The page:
The salient features included are to maximize the overall infiltration of the rainfall which will eventually penetrate the soil and go on to change the actual soil structure. This will help to retain much more water. Effective drought management is aimed at the application of these principles to further delay the onset of soil moisture stress so that all the plants can survive the dry seasons for a longer period. If the coconut palm plant holdings are not generally used for inter-cropping then they can be spread into two layers of coconut husks which are about two to three meters wide with an overall width that depends on the planting distance along the space that comes in between the two rows of these palms. The Mulch that is present around these palms with all the leaves as well as the crop refuse tends to be part of the If intercropping is to be done, have husk mulch along the rows of coconut palms. Leave sufficient space without mulching for footpaths, picking nuts with bamboo, and tractor movements.                                                 

The practice of integrating animal husbandry with coconut cultivation often tends to lead to bio-fanning. But, there are much more severe difficulties in the actual implementation process in the dry zone. Improved cattle need pasture and fodder. If they are established in coconut holdings, there is competition for moisture and palms will suffer. A feasible approach is to have indigenous cattle and goats feeding in meadows outside coconut holdings during the daytime and bring them back in the night to use their dung as fertilizer.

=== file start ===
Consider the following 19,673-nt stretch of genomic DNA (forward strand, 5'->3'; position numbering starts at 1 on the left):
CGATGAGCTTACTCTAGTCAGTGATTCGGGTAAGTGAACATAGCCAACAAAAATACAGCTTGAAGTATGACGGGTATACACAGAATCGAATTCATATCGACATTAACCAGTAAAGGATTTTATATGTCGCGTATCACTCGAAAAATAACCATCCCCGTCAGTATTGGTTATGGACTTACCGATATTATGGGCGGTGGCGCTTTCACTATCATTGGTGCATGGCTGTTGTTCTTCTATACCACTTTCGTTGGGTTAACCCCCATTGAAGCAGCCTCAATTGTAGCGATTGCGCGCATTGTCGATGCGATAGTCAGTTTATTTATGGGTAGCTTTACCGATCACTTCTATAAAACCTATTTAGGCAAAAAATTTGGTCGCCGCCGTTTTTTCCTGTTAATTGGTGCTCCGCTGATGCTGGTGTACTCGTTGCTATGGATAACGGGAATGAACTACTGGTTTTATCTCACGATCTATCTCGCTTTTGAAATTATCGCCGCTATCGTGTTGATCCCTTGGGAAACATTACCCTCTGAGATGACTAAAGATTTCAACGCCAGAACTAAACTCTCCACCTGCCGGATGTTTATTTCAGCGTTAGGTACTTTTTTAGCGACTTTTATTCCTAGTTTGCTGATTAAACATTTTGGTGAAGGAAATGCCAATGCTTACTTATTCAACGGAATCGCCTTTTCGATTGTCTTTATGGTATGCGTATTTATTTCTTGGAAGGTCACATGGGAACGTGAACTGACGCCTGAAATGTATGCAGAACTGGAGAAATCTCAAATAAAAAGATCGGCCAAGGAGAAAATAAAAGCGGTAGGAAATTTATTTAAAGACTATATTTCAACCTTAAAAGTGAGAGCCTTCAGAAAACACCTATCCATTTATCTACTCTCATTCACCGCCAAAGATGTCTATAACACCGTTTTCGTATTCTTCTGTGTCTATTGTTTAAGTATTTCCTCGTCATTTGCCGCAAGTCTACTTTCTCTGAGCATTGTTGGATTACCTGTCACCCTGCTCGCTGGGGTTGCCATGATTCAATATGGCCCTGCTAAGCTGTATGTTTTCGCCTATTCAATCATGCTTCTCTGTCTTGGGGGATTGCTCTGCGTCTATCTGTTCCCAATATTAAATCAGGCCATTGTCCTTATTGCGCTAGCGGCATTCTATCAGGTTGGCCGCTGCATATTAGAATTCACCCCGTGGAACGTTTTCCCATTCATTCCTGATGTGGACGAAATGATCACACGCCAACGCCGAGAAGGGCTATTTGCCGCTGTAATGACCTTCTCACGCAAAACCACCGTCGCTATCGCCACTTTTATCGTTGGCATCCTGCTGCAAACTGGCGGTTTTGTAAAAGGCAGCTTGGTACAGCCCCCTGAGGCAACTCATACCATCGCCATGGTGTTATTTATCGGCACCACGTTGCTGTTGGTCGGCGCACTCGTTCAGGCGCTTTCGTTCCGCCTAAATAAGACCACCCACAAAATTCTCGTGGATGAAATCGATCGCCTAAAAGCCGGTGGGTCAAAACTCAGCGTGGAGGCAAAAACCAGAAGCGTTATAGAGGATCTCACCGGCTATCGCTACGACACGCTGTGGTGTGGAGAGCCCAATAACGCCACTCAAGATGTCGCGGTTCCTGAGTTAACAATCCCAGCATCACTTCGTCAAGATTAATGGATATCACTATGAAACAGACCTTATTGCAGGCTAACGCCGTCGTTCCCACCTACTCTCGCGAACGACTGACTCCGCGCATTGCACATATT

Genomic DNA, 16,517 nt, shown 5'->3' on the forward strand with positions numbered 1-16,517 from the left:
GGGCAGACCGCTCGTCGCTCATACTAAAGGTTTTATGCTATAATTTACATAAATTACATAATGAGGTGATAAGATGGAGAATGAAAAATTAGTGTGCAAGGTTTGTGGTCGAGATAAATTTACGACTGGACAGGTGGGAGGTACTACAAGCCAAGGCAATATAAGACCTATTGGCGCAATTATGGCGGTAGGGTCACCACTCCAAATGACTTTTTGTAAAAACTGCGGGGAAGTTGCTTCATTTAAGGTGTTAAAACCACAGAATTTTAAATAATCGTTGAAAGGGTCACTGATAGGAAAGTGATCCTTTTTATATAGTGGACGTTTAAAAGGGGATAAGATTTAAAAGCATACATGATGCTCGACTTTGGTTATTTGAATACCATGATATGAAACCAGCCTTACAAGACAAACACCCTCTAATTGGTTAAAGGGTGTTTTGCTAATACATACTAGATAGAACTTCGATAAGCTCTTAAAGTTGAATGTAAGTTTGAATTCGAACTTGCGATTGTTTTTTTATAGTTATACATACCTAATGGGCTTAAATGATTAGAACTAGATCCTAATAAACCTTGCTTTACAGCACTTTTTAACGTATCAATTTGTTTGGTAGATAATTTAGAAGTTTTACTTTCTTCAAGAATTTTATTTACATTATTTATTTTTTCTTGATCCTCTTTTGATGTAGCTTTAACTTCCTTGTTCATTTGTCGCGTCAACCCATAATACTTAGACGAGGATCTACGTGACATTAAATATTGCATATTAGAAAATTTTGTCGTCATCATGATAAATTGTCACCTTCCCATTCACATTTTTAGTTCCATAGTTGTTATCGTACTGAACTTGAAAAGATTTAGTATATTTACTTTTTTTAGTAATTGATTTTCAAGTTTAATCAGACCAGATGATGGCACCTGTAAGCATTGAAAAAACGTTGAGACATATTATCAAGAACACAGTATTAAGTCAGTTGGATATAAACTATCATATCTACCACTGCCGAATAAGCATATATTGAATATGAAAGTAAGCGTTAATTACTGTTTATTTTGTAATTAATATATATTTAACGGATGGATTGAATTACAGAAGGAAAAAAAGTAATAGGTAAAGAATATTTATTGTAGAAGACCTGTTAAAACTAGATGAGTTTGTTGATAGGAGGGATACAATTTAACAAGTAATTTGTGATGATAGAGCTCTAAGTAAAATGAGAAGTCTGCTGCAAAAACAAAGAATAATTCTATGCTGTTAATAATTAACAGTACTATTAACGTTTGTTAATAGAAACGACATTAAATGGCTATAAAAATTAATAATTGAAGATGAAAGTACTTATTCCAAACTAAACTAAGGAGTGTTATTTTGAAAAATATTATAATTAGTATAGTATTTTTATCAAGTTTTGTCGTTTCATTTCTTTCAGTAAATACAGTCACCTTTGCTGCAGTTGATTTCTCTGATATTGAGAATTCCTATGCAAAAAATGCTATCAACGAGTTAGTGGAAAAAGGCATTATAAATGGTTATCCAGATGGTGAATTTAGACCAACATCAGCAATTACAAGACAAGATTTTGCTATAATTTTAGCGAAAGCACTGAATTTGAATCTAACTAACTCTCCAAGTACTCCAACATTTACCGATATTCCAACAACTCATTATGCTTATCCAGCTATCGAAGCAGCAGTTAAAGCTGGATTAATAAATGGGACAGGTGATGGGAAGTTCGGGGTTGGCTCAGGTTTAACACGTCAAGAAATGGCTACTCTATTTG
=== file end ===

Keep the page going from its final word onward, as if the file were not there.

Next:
The method and system of inter-cropping under coconut palms are also important for drought management. Perennial intercrops like that of cocoa, coffee, pepper, etc usually tend to compete with the coconut palm plants for water thus creating soil moisture stress which can be early for the dry season, which is also very detrimental to the coconut plantings. A satisfactory solution to this commonly occurring problem is to grow short-term annual crops with enough cereals, pulses, chilly, etc. under these coconut palm plants. They are usually grown in the wet season and can be effectively harvested earlier in the dry periods. Hence competition for acquiring much more soil moisture between palms and intercrops will not frequently arise. 

Irrigation with the overall gravity flow or within the deep wells is said to be ideal to better overcome all the adverse effects of drought on the growth of the palms as well as production. That usually requires large investments which are much beyond the resources of the small farmers. It is also far more suitable for farmers who are in coconut plantations.